Text Message Reminders for Second Dose of Influenza Vaccine: A Randomized Controlled Trial
OBJECTIVE: To determine whether provision of vaccine-health-literacy-promoting information in text message vaccine reminders improves receipt and timeliness of the second dose of influenza vaccine within a season for children in need of 2 doses.
METHODS: During the 2012–2013 season, families of eligible 6-month through 8-year-old children were recruited at the time of their first influenza vaccination from 3 community clinics in New York City. Children (n = 660) were randomly assigned to “educational” text message, “conventional” text message, and “written reminder-only” arms. At enrollment, all arms received a written reminder with next dose due date. Conventional messages included second dose due date and clinic walk-in hours. Educational messages added information regarding the need for a timely second dose. Receipt of second dose by April 30 was assessed by using χ2 tests. Timeliness was assessed by receipt of second dose by 2 weeks after due date (day 42) using χ2 and over time using a Kaplan-Meier analysis.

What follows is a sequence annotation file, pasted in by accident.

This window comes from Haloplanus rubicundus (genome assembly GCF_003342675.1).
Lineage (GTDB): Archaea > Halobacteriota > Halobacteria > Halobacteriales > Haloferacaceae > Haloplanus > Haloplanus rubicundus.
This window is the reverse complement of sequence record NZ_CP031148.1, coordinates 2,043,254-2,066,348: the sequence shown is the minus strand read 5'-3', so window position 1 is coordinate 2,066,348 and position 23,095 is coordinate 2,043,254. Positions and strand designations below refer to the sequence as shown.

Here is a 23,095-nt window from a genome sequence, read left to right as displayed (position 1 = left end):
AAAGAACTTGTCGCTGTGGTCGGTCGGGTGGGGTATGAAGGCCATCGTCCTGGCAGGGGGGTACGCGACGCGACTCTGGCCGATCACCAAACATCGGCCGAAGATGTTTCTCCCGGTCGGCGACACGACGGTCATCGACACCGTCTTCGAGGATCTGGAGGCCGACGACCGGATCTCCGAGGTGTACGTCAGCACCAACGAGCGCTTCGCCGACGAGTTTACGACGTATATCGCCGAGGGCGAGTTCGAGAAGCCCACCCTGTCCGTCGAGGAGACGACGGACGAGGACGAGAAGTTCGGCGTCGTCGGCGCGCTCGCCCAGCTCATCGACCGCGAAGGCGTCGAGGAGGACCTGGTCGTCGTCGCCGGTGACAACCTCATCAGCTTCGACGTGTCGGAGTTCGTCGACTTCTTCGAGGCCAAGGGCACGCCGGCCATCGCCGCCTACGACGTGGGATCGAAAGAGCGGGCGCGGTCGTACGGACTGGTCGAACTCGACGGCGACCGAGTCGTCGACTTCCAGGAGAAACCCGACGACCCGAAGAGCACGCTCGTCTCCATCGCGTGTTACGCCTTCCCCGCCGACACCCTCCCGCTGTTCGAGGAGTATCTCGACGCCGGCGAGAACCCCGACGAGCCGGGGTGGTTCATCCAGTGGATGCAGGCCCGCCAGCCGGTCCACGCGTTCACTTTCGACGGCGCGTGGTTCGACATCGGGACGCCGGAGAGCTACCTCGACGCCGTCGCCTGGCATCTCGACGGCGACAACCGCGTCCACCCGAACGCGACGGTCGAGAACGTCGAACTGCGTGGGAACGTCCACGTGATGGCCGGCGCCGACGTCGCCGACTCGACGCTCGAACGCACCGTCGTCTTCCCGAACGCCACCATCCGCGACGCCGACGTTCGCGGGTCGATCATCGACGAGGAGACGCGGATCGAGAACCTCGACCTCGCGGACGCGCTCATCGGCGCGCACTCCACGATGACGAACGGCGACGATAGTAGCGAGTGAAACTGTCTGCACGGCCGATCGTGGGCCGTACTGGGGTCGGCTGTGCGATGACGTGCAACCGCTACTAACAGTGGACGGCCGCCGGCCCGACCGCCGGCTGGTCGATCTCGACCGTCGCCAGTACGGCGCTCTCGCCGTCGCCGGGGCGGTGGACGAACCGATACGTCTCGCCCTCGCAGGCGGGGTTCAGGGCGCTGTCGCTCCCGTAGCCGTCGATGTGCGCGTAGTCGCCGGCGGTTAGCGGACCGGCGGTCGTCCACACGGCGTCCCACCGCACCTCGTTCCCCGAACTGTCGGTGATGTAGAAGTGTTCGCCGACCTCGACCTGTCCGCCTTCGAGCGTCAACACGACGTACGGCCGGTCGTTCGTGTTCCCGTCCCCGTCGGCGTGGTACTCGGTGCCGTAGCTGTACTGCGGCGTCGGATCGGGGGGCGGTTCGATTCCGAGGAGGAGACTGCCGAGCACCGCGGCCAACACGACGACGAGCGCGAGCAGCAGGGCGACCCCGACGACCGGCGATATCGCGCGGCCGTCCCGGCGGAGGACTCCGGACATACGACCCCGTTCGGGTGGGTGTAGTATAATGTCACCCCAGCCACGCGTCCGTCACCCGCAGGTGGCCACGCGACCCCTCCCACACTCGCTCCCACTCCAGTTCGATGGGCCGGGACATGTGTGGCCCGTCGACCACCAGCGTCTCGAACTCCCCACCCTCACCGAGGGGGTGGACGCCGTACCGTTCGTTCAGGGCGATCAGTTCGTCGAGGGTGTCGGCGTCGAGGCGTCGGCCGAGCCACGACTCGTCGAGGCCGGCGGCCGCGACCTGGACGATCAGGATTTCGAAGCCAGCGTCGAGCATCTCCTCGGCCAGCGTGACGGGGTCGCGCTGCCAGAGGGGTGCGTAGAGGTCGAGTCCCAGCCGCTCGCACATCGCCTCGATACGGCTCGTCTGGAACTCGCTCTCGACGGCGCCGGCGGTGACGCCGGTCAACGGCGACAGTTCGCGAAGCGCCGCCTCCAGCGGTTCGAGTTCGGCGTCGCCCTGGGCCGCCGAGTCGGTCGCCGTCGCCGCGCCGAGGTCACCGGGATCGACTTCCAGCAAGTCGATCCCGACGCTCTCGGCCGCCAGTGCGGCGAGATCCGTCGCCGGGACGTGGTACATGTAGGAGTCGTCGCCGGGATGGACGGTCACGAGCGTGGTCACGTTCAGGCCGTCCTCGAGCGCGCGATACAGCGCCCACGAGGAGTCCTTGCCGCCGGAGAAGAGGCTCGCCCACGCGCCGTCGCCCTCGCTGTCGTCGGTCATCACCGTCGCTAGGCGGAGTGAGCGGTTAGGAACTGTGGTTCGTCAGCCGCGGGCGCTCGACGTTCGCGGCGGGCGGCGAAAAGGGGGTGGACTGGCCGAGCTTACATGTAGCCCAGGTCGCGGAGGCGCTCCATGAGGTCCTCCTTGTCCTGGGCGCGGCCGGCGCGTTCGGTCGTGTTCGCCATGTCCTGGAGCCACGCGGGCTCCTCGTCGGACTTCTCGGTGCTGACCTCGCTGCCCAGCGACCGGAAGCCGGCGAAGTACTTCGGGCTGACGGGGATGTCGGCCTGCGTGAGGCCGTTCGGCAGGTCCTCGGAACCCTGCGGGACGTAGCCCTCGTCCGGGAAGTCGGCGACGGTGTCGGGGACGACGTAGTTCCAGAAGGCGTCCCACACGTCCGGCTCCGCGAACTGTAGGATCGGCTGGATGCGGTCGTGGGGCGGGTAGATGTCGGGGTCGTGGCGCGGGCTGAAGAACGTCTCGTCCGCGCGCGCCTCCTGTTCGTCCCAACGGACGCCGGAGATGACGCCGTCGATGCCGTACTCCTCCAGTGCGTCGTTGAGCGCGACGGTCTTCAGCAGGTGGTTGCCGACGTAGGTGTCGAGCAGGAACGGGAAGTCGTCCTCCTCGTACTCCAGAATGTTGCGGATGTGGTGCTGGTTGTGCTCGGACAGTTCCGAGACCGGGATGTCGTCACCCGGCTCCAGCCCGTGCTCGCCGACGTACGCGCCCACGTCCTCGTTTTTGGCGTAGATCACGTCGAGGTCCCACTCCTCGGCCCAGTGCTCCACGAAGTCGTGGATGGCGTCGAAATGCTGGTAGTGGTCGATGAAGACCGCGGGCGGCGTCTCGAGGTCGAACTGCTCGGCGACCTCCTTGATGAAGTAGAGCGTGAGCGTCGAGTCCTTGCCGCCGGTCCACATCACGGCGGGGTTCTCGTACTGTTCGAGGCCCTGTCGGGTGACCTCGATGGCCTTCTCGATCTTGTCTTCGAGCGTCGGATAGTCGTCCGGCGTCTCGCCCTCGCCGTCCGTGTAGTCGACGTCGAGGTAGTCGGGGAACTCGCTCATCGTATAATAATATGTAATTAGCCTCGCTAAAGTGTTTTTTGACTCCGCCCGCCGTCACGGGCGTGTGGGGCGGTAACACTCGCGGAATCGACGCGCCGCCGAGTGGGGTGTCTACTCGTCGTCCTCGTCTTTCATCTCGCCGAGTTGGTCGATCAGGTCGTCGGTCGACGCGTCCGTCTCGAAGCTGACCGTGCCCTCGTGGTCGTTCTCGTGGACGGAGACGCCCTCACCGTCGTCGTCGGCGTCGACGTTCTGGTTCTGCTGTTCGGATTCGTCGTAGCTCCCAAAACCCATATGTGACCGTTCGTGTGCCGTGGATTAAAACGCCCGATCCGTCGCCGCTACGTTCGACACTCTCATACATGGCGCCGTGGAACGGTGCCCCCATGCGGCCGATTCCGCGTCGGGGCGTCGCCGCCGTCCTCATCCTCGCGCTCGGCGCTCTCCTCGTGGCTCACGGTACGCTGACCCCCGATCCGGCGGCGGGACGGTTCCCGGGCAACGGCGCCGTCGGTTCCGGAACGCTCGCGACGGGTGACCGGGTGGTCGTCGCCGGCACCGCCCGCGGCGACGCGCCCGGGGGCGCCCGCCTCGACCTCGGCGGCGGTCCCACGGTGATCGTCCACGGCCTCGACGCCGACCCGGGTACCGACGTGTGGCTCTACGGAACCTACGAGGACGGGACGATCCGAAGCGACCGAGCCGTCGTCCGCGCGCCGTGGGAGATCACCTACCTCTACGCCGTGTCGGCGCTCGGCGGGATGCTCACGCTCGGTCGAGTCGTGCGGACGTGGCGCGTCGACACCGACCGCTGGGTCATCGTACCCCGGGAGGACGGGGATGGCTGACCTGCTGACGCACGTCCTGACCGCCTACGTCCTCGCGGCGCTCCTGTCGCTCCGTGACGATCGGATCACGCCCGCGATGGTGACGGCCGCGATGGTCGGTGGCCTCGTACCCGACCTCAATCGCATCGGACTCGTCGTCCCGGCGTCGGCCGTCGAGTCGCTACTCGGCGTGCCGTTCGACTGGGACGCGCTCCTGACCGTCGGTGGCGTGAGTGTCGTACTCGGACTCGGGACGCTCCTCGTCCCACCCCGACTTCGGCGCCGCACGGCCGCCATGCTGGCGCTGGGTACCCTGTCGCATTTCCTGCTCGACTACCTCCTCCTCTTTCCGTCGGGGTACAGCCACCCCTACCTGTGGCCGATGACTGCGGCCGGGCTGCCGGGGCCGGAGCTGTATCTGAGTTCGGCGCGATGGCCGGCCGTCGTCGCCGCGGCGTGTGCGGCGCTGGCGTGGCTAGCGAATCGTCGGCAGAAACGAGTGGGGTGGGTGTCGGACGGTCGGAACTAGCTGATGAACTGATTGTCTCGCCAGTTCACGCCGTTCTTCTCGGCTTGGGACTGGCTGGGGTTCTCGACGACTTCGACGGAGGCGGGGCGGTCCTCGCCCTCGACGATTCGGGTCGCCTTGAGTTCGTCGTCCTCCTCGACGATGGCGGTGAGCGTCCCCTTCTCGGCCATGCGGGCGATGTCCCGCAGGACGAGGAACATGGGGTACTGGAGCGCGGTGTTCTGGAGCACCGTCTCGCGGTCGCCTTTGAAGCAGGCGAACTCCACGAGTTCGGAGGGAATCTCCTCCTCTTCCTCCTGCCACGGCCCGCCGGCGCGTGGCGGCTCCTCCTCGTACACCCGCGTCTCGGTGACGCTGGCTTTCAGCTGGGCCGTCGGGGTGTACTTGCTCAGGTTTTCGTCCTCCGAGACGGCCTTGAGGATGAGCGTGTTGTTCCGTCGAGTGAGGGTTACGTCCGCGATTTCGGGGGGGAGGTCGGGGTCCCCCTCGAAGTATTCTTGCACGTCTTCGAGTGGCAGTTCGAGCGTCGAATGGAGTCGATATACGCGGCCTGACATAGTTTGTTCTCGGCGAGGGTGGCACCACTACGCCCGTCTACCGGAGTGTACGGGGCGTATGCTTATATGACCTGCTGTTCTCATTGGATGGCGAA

RESULTS: Most families were Latino and publicly insured with no significant between-arm differences between groups. Children in the educational arm were more likely to receive a second dose by April 30 (72.7%) versus conventional (66.7%) versus written reminder-only arm (57.1%; P = .003). They also had more timely receipt by day 42 (P < .001) and over time (P < .001).
CONCLUSIONS: In this low-income, urban, minority population, embedding health literacy information improved the effectiveness of text message reminders in promoting timely delivery of a second dose of influenza vaccine, compared with conventional text messages and written reminder only.
- Accepted October 2, 2014.
- Copyright © 2015 by the American Academy of Pediatrics